List of Publications

Publications from this project

van Nijf, O. M. and Sam van Dijk (in press). Experiencing Roman power at Greek contests: Romaia in the Greek festival network. K. Berthelot ed. Regarding Roman Power: Imperial rule in the eyes of Greeks, Romans, Jews and Christians, Rome, Ecole française de Rome.

van Nijf, O.M. and C.G. Williamson (2016) 'Connecting the Greeks. Festival networks in the Hellenistic world', in: C. Mann, S. Remijsen and S. Scharff eds, Athletics in the Hellenistic world, Stuttgart: Franz Steiner Verlag, 43-71.

van Nijf, O.M. and C.G. Williamson (2015) 'Re-inventing traditions. Connecting contests in the Hellenistic and Roman worlds', in: D. Boschung, A. Busch and M.J. Versluys eds, Reinventing 'The Invention of Tradition'? Indigenous pasts and the Roman present, Morphomata 32, Paderborn: Wilhelm Fink Verlag, 95-111.

van Nijf, O.M. and C.G. Williamson (2013) 'Netwerken, panhelleense festivals en de globalisering van de Hellenistische wereld', Groniek. Historisch Tijdschrift 200, 253-265.

Other related publications from team members

Williamson, C.G. (forthcoming) 'Hera on the mountain. Complexities of the cult of Zeus at Panamara under Stratonikeia', in: H. Bumke, J. Breder and I. Kaiser eds, Kulte im Kult, Paderborn: Ferdinand Schöningh.

Williamson, C.G. (2015) 'Sacred way (Greek world)', in The Encyclopedia of Ancient History, Wiley Online Library.

van Nijf, O.M. (2013) 'Ceremonies, athletics and the city. Some remarks on the social imaginary of the Greek city of the Hellenistic period', in: E. Stavrianopoulou ed. Shifting social imaginaries in the Hellenistic period. Narrations, practices, and images, Leiden: Brill, 311-338.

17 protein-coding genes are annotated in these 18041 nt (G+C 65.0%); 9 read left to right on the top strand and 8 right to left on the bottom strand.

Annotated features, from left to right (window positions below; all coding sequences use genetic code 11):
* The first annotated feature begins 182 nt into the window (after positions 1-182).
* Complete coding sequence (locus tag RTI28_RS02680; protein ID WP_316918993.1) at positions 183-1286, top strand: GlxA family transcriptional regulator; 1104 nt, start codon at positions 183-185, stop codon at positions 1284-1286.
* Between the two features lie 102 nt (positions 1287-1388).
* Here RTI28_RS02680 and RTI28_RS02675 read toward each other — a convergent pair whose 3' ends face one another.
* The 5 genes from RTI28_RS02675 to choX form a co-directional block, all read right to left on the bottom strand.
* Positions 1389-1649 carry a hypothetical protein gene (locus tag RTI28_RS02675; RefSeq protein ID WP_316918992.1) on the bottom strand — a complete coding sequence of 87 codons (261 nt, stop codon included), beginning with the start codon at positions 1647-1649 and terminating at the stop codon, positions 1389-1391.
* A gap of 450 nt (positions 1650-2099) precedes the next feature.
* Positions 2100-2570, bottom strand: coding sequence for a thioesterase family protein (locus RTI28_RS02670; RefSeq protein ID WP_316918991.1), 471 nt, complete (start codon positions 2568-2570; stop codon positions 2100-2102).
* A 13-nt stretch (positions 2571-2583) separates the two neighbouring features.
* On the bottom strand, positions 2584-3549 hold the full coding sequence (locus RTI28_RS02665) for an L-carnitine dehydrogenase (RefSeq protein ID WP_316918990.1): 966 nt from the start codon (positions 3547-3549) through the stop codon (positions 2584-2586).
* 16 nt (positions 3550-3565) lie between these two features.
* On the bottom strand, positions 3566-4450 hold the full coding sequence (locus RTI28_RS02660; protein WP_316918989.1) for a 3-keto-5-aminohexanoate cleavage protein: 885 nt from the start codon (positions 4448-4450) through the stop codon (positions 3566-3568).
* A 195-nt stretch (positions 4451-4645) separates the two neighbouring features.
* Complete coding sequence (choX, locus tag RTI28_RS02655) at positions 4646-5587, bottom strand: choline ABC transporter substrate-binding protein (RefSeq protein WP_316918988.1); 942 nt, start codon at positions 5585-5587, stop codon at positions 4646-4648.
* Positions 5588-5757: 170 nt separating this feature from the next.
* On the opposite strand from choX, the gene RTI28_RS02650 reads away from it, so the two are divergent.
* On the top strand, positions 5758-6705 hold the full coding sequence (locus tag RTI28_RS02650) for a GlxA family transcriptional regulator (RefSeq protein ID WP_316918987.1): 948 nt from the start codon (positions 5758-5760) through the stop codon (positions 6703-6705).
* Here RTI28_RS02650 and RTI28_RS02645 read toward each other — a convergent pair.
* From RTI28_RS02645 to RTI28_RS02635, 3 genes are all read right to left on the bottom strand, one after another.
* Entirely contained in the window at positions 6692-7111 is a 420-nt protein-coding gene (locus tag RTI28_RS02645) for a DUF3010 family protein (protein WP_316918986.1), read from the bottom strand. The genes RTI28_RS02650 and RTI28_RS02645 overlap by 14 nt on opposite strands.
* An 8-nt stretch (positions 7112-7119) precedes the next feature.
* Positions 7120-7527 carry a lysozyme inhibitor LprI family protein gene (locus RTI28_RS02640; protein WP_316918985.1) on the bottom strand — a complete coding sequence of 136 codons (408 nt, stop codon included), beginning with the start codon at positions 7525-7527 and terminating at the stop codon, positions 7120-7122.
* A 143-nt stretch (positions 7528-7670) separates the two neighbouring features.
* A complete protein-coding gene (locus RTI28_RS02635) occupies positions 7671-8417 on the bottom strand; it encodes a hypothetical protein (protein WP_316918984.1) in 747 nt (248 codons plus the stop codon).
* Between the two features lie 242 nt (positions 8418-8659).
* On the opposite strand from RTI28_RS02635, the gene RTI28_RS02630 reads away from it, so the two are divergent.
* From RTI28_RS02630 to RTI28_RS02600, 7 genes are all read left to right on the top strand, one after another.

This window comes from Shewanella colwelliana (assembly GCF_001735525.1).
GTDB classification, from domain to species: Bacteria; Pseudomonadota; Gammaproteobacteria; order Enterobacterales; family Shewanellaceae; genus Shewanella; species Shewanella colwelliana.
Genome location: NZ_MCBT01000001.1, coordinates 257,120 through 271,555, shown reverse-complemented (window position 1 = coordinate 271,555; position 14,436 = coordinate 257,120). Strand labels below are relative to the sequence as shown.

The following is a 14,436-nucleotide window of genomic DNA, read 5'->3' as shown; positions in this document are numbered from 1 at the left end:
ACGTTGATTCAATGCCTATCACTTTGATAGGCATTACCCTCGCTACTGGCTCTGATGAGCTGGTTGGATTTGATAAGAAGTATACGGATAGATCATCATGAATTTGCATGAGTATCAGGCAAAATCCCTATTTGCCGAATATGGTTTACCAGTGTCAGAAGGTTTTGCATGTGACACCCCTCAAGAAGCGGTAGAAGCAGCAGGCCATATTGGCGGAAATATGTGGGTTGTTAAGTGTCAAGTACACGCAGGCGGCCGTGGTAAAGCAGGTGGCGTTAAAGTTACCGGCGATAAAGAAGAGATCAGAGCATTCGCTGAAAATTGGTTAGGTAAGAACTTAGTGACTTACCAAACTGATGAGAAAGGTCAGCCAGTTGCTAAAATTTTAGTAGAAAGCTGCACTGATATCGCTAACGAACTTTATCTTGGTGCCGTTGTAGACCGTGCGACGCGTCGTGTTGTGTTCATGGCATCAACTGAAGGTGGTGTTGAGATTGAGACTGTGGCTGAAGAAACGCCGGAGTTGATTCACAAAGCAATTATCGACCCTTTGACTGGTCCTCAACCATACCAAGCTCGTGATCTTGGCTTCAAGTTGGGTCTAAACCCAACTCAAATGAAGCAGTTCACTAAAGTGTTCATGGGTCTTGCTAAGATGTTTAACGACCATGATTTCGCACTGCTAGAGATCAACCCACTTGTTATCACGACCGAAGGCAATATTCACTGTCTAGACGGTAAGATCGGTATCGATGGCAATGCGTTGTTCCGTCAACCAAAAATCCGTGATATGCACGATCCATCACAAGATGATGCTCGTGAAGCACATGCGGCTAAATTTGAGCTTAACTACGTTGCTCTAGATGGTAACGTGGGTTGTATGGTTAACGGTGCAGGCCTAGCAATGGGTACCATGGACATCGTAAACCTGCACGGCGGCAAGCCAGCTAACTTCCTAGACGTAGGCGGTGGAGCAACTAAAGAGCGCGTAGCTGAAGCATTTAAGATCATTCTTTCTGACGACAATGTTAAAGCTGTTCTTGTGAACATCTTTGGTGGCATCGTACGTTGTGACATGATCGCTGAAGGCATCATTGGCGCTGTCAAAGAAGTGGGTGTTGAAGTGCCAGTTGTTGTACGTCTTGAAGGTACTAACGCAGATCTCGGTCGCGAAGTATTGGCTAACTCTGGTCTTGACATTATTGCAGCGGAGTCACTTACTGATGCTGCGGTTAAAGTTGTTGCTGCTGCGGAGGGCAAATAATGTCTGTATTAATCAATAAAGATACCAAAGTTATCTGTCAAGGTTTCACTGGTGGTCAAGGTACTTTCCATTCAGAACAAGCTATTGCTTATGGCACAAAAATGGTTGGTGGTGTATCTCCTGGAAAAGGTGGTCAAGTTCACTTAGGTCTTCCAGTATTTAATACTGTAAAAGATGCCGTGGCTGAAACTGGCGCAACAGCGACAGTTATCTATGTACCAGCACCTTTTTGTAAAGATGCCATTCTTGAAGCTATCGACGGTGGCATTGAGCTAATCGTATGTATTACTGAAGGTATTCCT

Williamson, C.G. (2013) 'Public space beyond the city. The sanctuaries of Labraunda and Sinuri in the chora of Mylasa', in: C.P. Dickenson and O.M. van Nijf eds, Public space in the postclassical city, Caeculus. Papers on Mediterranean Archaeology and Greek and Roman Studies, 7, Leuven: Peeters, 1-36.

Williamson, C.G. (2013) 'Civic producers at Stratonikeia. The priesthoods of Hekate at Lagina and Zeus at Panamara', in: M. Horster and A. Klöckner eds, Cities and Priests. Cult personnel in Asia Minor and the Aegean islands from the Hellenistic to the Imperial period, Religionsgeschichtliche Versuche und Vorarbeiten 64, Berlin: De Gruyter, 209-245.

Williamson, C.G. (2012) City and sanctuary in Hellenistic Asia Minor. Constructing civic identity in the sacred landscapes of Mylasa and Stratonikeia in Karia, PhD diss. University of Groningen.

van Nijf, O.M. (2012) 'Political games', in: L'organisation des spectacles dans le monde romain, Entretiens sur l'antiquite classique 58, Genève: Fondation Hardt, 47-95.

van Nijf, O.M. (2010) 'Athletics, festivals and Greek identity in the Roman East', in: J. König ed. Greek athletics, Edinburg: Edinburg University Press, 175-197.

van Nijf, O.M. (2008) 'Steden, feesten en identiteit in de wereld na Alexander. De Griekse polis na Alexander: ondergang of bloei?', Groniek. Historische Tijdschrift, 39-53.

van Nijf, O.M. (2006) 'Global players. Athletes and performers in the Hellenistic and Roman world', in: I. Nielsen ed. Between cult and society. The cosmopolitan centres of the ancient Mediterranean as setting for activities of religious associations and religious communities, Hamburg: 225-235.